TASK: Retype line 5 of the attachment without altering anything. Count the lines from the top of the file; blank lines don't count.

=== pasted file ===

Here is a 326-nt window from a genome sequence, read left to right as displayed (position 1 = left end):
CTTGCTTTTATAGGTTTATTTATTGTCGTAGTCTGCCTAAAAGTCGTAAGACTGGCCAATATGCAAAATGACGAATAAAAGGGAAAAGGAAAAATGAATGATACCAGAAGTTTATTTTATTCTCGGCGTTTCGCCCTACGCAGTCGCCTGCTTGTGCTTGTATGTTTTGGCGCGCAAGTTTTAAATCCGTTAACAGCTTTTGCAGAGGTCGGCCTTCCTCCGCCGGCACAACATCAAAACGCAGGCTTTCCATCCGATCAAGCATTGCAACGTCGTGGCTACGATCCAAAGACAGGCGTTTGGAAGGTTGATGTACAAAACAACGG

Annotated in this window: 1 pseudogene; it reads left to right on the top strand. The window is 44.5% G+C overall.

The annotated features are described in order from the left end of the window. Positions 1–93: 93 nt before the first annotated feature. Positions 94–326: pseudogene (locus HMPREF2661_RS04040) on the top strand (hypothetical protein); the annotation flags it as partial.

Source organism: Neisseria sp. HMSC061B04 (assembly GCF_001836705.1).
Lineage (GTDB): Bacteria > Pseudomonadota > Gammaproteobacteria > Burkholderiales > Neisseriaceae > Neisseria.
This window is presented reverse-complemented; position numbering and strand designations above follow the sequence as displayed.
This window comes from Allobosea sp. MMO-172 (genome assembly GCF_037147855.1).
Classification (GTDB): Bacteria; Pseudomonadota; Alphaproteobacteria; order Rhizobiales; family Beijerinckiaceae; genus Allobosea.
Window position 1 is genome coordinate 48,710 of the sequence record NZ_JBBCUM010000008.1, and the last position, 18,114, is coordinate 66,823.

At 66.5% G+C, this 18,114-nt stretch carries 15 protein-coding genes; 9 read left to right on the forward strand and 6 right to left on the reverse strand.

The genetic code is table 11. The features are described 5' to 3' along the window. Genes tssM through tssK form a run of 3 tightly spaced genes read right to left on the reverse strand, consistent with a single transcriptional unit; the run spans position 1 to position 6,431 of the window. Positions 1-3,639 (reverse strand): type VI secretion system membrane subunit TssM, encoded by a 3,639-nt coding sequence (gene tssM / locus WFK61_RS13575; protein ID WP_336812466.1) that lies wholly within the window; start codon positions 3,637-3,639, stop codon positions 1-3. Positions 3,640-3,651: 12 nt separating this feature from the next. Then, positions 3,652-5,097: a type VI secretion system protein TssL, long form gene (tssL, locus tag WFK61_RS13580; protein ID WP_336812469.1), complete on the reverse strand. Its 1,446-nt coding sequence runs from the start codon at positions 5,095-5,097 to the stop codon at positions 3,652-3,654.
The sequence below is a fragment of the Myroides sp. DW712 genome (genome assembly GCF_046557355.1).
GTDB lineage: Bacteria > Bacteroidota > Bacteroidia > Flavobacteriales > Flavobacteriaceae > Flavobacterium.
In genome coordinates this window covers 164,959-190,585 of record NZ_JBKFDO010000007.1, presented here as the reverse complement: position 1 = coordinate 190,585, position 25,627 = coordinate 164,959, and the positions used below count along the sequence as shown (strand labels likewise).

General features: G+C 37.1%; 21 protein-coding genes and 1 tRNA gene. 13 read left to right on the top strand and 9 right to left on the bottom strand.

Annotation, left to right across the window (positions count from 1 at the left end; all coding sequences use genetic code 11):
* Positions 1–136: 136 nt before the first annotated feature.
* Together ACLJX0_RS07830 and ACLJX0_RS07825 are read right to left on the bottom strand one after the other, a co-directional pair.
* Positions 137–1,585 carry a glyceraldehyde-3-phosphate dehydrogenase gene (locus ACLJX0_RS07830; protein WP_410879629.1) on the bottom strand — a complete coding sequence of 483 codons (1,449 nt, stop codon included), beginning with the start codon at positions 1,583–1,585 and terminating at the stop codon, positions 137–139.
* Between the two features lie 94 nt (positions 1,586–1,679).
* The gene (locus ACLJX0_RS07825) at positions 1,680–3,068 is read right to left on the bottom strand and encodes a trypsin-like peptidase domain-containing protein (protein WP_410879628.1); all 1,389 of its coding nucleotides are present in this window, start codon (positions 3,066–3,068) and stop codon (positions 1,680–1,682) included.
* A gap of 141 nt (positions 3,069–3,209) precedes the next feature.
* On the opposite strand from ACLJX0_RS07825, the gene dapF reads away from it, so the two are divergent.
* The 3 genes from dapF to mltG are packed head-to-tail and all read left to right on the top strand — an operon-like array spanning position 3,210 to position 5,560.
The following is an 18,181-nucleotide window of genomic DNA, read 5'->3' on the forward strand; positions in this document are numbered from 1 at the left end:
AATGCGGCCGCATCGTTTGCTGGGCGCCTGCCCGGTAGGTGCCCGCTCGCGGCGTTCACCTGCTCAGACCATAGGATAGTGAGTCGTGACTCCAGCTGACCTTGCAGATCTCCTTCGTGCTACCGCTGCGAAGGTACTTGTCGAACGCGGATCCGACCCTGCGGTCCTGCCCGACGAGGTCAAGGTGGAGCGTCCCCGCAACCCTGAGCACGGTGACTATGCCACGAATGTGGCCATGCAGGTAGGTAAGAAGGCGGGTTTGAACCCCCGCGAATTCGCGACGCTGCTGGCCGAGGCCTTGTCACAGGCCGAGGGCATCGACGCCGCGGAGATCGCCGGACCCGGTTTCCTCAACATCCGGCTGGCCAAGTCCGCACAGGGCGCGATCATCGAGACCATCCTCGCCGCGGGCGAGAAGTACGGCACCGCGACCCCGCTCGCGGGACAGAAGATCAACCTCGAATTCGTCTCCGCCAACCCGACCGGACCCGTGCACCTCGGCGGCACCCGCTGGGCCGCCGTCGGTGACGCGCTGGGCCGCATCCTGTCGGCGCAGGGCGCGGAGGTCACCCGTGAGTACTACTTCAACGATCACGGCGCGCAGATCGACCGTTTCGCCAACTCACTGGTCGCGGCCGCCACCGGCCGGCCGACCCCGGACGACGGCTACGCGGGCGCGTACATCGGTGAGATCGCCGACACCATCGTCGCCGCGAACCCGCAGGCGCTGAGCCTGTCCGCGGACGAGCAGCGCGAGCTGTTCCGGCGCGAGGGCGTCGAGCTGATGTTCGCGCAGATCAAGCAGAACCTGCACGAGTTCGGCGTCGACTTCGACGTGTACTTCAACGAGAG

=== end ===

Source organism: Neisseria sp. HMSC061B04 (assembly GCF_001836705.1).